Writing and Designing for a Public Audience

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computerTo be honest, I love this book. “Smarter than You Think” addresses key problems and situations in our society that focuses on the move towards a technological future. With regards to writing for a public audience, I think that having that extra pressure encourages me to do better with my work. When we write to just turn into our professor, the pressure to perform well is there, but less. Writing for a public audience is scary, and also adds another aspect to writing: interest.

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When we write for a professor, we aren’t writing to interest the professor (at least I’m not). We all know they have to read it, it’s their job. Writing for a public audience is scary because you want your audience to be entertained. You want them to want to read what you write. It makes me think of my work in a better light too. I write better, thus I feel more confident about what I submit. I also think about what I write in terms of appropriateness. When I write for a public audience, I am representing the people I am associated with (ie: employers, professors, schools, etc…). This makes me rethink my choice of wording and also influences my decision for content. If I’m writing for a class, I assume the audience knows what we have done in class. Writing for a blind audience makes me include more background information and context clues than I usually would.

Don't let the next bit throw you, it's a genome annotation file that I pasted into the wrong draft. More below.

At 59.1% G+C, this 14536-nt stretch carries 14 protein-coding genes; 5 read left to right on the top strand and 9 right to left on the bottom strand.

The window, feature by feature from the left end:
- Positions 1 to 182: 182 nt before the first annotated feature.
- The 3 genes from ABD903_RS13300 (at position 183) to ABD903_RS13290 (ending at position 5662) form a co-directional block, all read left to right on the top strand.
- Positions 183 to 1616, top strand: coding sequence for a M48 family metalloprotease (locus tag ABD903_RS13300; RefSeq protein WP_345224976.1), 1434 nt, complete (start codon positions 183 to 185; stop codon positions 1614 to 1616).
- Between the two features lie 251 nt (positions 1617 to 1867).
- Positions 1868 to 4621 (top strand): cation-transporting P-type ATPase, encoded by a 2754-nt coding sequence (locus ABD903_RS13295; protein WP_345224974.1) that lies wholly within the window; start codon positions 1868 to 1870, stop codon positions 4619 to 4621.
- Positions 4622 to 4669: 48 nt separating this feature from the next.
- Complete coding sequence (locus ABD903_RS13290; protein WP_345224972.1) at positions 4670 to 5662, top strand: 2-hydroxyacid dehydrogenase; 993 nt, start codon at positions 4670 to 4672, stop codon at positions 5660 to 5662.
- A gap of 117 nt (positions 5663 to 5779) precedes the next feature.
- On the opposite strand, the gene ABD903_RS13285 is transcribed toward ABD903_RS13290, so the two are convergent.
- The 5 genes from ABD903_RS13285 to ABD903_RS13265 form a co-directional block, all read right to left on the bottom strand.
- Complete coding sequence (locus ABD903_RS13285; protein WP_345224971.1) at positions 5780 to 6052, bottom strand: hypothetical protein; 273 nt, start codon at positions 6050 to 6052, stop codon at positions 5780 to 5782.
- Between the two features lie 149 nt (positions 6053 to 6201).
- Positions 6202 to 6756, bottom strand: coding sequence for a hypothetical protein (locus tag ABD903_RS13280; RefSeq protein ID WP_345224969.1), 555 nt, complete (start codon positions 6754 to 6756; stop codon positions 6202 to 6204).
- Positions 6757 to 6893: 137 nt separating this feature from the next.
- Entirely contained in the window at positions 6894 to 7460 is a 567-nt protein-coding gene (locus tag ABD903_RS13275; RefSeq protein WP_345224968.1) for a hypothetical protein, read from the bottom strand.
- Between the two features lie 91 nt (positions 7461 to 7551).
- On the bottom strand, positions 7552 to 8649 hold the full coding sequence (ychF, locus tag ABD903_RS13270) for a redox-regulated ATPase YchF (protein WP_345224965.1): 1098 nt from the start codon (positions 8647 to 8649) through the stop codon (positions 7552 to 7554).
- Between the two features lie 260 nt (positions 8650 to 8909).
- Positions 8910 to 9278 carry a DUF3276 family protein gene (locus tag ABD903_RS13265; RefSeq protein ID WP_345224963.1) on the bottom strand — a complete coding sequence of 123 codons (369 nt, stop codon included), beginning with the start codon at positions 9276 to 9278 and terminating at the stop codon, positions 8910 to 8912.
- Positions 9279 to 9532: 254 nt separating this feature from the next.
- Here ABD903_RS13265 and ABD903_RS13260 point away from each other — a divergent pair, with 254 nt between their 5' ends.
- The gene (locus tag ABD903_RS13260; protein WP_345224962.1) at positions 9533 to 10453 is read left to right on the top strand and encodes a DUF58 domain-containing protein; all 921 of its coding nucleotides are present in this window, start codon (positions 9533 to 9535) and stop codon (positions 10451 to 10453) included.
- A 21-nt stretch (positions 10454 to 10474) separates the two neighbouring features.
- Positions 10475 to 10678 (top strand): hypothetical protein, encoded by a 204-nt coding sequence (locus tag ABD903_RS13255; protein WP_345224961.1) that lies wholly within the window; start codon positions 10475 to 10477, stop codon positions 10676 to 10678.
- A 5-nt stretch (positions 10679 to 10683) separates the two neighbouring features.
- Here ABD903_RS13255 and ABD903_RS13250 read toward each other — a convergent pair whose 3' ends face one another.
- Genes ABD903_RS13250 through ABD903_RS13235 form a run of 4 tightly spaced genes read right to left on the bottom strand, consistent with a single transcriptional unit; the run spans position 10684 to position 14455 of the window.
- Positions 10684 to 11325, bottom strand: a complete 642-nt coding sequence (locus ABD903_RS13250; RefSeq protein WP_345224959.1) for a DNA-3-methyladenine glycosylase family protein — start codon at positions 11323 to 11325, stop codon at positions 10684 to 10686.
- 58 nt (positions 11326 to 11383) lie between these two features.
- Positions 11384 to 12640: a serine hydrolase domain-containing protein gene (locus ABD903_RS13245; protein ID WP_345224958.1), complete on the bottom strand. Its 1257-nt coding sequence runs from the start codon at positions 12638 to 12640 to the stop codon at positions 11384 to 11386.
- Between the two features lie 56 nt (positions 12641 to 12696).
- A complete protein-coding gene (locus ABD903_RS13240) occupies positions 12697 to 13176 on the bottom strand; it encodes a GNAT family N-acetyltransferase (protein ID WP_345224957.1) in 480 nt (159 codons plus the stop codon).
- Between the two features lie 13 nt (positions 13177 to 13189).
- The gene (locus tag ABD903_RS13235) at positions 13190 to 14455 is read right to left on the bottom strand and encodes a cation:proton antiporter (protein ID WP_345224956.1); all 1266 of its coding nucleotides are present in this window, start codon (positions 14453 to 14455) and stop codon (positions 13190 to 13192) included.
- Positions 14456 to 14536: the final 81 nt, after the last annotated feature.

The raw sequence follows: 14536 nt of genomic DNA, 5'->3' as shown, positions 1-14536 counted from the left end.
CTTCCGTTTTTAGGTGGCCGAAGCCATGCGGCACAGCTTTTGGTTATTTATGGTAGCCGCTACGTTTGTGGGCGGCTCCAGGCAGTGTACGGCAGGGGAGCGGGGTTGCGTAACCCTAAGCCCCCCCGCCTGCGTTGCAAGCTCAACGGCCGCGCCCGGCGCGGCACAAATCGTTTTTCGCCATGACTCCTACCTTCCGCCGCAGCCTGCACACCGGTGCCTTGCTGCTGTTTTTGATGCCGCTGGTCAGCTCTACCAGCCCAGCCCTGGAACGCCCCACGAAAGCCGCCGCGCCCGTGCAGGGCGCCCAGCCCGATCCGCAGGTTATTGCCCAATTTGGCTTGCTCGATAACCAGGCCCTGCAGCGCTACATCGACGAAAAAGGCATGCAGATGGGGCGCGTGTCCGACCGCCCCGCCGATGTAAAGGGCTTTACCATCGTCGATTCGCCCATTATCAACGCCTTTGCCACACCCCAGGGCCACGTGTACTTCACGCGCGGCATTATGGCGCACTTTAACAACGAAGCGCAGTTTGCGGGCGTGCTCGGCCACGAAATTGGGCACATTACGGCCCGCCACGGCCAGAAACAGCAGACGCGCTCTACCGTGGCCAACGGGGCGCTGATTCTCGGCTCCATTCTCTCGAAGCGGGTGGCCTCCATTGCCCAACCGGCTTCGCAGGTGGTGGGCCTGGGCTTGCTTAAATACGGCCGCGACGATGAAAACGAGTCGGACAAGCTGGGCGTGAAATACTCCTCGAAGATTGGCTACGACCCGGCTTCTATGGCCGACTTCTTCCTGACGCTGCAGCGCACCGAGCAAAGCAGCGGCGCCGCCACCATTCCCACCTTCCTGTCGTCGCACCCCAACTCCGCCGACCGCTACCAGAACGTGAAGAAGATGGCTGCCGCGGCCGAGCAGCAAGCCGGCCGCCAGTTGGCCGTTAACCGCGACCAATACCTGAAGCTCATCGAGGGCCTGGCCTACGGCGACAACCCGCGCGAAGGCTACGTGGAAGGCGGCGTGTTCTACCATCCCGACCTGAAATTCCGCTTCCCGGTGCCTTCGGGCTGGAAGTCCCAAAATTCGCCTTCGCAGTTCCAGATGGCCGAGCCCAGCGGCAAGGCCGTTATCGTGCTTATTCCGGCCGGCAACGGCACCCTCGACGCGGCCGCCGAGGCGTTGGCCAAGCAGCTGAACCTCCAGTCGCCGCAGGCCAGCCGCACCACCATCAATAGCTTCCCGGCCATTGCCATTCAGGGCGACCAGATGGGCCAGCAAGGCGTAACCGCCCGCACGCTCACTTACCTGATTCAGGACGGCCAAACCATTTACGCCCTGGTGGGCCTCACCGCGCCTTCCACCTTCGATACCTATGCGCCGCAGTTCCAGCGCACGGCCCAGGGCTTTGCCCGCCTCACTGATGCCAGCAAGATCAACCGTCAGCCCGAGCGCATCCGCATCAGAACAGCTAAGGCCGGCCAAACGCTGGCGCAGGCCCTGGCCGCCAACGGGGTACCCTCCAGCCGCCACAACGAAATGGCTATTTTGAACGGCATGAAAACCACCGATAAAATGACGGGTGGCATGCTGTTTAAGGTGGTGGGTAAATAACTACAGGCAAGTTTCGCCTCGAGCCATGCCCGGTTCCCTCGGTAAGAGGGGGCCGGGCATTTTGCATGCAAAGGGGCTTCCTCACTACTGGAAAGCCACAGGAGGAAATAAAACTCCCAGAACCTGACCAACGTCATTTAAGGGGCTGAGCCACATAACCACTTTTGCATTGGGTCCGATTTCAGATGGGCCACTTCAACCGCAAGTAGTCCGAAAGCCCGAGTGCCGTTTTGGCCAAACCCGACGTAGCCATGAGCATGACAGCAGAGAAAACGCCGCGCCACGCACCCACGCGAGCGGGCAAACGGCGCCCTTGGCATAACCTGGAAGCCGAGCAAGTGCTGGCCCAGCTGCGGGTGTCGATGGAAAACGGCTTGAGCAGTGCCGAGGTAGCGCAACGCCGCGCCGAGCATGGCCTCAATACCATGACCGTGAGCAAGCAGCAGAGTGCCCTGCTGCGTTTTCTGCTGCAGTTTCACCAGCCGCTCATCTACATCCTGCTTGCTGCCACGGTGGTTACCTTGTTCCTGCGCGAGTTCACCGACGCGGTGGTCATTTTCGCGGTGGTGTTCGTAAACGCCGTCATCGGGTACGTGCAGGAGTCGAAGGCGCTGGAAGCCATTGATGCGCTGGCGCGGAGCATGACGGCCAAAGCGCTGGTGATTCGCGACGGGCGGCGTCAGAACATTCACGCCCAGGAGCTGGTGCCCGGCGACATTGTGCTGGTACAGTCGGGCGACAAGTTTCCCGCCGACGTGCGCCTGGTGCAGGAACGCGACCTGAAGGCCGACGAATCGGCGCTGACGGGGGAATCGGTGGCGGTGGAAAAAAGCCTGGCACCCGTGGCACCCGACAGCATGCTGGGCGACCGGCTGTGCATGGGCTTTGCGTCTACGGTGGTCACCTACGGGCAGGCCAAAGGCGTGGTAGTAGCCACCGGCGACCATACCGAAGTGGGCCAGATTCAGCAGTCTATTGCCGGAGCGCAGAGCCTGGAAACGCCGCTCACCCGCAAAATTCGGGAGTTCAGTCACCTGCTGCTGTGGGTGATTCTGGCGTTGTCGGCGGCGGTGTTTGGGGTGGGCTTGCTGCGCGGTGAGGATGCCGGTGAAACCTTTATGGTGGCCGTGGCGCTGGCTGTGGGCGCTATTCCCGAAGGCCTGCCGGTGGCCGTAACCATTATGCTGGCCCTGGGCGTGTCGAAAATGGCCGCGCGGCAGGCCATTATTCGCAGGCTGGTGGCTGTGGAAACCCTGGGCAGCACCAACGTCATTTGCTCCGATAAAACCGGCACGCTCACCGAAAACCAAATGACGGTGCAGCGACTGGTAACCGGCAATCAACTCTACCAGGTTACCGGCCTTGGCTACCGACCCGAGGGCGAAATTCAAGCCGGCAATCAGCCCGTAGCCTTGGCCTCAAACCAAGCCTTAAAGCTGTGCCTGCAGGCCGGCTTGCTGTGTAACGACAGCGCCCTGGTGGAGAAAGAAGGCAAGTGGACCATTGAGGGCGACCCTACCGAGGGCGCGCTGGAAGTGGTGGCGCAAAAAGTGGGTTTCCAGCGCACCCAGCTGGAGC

Get started on your own blog for a public audience at WordPress!
Here are some tips for writing for a general audience.

Comments

Gavin Oliver's picture

Great points, Larissa. I also

Great points, Larissa. I also find myself more thoroughly dedicated to my work when there are more eyes on it. The effort is always there when writing to professors, but writing to an expansive audience requires more focus and diligence in checking over the work to ensure that the language and word choices used aren't misinterpreted.

kgthoma's picture

Cool post, Riss.

I like this book too. I agree that most of the time that I am writing something to turn into my teacher, I want to do well but I might be lacking in passion. But when I blog, or write a poem that I am going to publish, I feel that passion. Also, thanks for your helpful links!

kpyfrom's picture

"With regards to writing for

"With regards to writing for a public audience, I think that having that extra pressure encourages me to do better with my work. When we write to just turn into our professor, the pressure to perform well is there, but less. Writing for a public audience is scary" Completely agree! it is very scary!

ald_3's picture

Hi Larissa - Great post! I

Hi Larissa - Great post! I like that you highlighted two key differences between writing for a public vs. private audience with your discussions of interest and appropriateness. Those are great terms when discussing writing in general, and especially in this context. I also like the connection you made between confidence and the quality of your writing. When we're interested in what we're writing, and want to excel at it, we develop confidence and can usually produce more high-quality work. It's great that you noticed how those things go hand in hand. Thanks for sharing!

laurenew's picture

Great post Larissa!

I definitely agree. Writing for a professor is often such a mundane process that even if you're writing on a topic you have a slight interest in, you can lose it. But when we right for a public audience, though it may be scary, at least it's more interesting and more exciting. I'm definitely not concerned with entertaining my professor, just with getting a good grade, but with a public audience my goal is to captivate and keep their interest. Great post, and thanks for the helpful links!